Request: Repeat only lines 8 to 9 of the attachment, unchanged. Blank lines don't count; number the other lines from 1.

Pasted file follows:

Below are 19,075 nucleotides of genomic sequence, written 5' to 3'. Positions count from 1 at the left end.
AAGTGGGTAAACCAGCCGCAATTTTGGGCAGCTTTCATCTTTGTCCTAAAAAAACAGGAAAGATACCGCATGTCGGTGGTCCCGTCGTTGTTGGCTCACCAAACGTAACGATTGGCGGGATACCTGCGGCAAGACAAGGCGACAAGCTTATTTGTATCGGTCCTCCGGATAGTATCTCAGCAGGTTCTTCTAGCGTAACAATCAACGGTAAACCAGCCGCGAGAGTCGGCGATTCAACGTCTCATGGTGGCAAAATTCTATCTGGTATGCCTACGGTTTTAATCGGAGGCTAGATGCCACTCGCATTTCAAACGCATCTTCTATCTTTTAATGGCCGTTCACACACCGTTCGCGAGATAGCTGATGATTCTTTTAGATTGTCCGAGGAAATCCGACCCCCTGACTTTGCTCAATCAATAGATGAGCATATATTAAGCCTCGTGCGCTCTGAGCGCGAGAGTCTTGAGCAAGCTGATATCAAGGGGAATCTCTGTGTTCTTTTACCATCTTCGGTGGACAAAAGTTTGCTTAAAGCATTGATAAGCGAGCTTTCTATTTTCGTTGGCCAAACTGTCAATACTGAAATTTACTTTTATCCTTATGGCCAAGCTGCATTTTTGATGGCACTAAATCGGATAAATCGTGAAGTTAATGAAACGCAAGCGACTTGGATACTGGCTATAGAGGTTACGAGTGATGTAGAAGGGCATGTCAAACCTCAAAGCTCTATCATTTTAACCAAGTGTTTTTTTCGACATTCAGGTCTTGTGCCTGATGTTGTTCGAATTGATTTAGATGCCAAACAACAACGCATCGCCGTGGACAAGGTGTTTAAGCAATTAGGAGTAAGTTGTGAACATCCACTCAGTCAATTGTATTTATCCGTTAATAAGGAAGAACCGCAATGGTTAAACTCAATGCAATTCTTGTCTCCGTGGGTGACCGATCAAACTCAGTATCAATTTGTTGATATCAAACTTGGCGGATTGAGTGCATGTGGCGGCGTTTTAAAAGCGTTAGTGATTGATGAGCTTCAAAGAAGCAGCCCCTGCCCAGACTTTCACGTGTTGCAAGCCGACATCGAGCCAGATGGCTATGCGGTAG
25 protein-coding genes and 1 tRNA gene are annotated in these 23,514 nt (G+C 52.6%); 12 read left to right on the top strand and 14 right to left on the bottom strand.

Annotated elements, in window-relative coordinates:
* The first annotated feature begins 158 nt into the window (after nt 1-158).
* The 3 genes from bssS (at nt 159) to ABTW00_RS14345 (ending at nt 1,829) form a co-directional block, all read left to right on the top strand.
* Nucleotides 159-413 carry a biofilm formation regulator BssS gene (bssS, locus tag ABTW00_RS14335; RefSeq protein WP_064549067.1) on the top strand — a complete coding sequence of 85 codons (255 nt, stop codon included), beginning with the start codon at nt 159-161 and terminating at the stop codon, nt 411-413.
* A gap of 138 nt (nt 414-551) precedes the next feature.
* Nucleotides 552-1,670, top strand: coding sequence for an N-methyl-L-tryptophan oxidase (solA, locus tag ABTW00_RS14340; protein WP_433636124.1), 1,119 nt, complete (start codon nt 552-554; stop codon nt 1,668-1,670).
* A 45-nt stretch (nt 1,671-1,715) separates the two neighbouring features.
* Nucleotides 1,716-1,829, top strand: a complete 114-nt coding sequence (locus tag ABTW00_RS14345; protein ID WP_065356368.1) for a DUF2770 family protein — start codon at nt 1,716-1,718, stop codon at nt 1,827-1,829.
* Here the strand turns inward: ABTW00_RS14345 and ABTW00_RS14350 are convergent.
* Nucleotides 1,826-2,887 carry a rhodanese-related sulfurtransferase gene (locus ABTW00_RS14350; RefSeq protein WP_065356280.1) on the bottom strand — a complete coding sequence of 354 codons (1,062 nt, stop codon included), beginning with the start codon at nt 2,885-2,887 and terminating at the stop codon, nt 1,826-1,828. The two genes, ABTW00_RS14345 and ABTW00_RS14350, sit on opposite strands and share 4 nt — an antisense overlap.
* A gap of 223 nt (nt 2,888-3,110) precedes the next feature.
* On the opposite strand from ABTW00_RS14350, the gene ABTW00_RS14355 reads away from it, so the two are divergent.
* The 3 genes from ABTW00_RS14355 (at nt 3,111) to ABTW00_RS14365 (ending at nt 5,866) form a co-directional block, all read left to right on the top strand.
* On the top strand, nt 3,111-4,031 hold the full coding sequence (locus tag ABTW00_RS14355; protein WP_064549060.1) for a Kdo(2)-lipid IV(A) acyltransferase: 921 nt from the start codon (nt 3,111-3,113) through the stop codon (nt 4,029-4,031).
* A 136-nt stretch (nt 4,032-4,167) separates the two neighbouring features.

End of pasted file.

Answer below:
* A gap of 138 nt (nt 414-551) precedes the next feature.
* Nucleotides 552-1,670, top strand: coding sequence for an N-methyl-L-tryptophan oxidase (solA, locus tag ABTW00_RS14340; protein WP_433636124.1), 1,119 nt, complete (start codon nt 552-554; stop codon nt 1,668-1,670).